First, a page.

Why are we open to new technologies?

Being open to new technologies is important, as different forms of hydrogen derivatives and hydrogen technologies may be required depending on the application and its location to achieve the best combination of sustainability and costs. And it is this combination that is so important. In principle, this is not so different from our old world of fossil fuels, in which we use coal, heavy oil, kerosene, gasoline, or gas depending on whether we want to power a container ship or heat a single-family home, for example. In the same way, we require more than one hydrogen technology, given the scale of the task at hand. The future global hydrogen economy will include many different forms of hydrogen supply, for example in the form of compressed hydrogen or liquid organic hydrogen carriers as well as ammonia, methanol, or formic acid.

How do we get green hydrogen to customers?

Chemical hydrogen storage is an important pillar of our future energy system. It is a process that involves converting renewable electricity into energy-rich molecules, which are then stored over a long period of time, transported over long distances, and can be used, for example, in industry or to power large vehicles. The energy-rich molecules talked about today are often referred to as hydrogen derivatives, as they are created by bonding hydrogen to a carrier molecule. Suitable carrier molecules include nitrogen or CO2, both of which are components of air, as well as organic liquids, which – as we know from the bottle deposit principle – can be used in multiple charge/discharge cycles. What’s important is that all technologies form a sustainable hydrogen cycle. In this instance, cycle refers to the carrier molecule being reused as often as possible.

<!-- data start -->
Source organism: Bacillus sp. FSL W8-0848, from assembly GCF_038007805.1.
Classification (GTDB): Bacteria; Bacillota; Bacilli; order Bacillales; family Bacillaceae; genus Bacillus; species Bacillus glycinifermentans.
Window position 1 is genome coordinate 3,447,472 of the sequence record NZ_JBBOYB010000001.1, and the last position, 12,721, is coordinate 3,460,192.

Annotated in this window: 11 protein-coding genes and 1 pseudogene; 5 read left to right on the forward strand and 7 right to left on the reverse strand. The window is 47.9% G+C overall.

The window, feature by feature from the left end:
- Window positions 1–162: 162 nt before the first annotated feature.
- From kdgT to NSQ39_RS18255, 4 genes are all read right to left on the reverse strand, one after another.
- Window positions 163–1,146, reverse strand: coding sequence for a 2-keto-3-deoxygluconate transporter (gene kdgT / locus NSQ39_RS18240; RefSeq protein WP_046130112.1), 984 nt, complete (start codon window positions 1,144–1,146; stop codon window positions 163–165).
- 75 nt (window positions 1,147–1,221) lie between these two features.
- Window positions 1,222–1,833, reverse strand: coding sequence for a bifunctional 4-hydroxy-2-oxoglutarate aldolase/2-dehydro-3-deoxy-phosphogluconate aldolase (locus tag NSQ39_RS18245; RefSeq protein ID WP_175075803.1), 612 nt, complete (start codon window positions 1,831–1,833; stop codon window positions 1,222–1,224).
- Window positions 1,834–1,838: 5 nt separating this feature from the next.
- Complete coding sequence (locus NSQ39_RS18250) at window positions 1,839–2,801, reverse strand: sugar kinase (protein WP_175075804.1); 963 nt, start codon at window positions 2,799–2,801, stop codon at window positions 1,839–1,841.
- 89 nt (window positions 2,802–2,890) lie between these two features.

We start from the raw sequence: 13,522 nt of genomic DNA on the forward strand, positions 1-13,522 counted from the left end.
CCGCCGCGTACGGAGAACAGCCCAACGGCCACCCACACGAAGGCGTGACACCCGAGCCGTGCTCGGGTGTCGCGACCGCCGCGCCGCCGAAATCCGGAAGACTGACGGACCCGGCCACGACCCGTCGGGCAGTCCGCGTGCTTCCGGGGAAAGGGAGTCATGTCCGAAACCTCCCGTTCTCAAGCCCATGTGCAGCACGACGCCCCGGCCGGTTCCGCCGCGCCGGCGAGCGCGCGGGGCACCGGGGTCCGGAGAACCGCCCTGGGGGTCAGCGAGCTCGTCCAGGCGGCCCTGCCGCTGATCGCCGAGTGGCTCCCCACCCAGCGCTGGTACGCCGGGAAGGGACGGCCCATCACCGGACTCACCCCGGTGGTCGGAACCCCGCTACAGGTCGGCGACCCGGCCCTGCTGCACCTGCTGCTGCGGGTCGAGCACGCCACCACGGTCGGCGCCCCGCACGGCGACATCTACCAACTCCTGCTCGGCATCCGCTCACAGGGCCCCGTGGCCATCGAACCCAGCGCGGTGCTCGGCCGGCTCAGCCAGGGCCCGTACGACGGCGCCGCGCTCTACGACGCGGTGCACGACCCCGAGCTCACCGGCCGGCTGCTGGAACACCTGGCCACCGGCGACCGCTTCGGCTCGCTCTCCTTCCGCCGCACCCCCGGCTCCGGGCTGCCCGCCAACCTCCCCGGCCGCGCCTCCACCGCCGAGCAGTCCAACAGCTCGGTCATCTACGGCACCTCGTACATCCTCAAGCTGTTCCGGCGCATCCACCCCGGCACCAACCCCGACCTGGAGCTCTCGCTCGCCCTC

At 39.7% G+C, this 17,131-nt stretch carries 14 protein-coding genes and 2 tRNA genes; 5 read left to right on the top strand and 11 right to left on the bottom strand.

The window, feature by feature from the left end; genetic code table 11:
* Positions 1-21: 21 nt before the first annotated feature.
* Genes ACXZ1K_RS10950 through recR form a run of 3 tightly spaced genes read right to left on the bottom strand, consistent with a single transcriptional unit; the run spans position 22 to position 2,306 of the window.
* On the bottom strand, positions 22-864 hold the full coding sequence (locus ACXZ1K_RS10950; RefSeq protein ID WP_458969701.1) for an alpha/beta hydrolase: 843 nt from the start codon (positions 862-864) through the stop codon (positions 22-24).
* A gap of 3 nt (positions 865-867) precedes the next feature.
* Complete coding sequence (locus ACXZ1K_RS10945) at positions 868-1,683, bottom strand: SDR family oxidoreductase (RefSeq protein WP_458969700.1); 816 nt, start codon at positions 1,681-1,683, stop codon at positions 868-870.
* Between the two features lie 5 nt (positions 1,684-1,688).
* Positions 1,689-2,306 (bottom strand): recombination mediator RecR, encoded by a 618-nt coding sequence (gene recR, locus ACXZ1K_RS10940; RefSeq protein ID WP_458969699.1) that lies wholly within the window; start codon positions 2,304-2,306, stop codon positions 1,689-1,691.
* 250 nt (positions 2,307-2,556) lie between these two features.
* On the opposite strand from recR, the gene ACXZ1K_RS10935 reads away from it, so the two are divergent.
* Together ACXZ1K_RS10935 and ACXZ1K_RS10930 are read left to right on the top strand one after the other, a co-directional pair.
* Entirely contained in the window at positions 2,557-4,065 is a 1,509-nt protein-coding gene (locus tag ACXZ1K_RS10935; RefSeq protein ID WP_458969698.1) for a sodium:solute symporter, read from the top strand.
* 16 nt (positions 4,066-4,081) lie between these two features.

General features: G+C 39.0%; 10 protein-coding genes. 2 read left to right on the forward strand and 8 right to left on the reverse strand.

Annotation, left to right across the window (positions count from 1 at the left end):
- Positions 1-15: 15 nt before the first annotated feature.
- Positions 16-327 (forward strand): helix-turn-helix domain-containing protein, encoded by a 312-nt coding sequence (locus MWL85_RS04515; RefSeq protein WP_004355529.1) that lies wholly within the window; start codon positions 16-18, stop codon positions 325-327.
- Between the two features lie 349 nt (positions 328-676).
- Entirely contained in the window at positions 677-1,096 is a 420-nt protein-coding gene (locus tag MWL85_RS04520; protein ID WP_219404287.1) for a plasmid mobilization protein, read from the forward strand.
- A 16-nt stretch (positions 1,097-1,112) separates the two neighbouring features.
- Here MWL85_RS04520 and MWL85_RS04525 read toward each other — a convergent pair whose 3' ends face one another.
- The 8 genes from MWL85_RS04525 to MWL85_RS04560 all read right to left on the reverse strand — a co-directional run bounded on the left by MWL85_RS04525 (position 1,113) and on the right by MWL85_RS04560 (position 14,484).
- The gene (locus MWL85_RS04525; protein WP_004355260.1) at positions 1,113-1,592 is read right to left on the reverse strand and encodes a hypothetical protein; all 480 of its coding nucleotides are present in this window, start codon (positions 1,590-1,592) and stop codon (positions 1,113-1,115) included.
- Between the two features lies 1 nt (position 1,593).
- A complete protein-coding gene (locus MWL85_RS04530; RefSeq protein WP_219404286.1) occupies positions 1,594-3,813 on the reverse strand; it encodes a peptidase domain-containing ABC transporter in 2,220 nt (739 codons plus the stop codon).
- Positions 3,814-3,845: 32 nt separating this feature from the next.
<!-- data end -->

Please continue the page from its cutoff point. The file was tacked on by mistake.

Key steps in the chemical hydrogen storage process include the binding of hydrogen to the carrier molecule at the point of production and the release of hydrogen wherever the customer is situated, for instance in an industrial plant, at a hydrogen filling station, or to be fed into a pipeline. Both processes use reaction accelerators, known as catalysts. The storage and release units form suitable process solutions together with the necessary auxiliary units and hydrogen purification units.  We are working in various projects to optimize catalysts, apparatus, and the corresponding processes for different storage technologies to achieve attractive products that will generate high demand.

Where is basic research still required?

INW and HC-H2 work with an openness to new technologies. This means that we strive to explore all technologies and ideas and to quickly turn them into applications that will make hydrogen a suitable storage option for everyday use in a climate-friendly energy economy in future. Depending on the carrier used, work still needs to be done on aspects of power density in order to store or release as much hydrogen or energy as possible in the smallest possible space. There is also a great deal of potential for improvement when it comes to aspects of heat integration, for example to supply the heat required to release the hydrogen as efficiently as possible from the process itself in order to increase overall efficiency.

Alongside optimization in the laboratory, exchanging and networking with industrial partners is crucial in this respect. Through collaboration, our technologies can be optimally integrated into company systems and concepts. This mutual integration not only provides a solution for a specific problem, but also helps to increase the efficiency of all individual components. This type of hand-in-hand development ensures that the product can be immediately produced and marketed by companies after successful demonstration. This has a significant influence on the speed of the product taking off.

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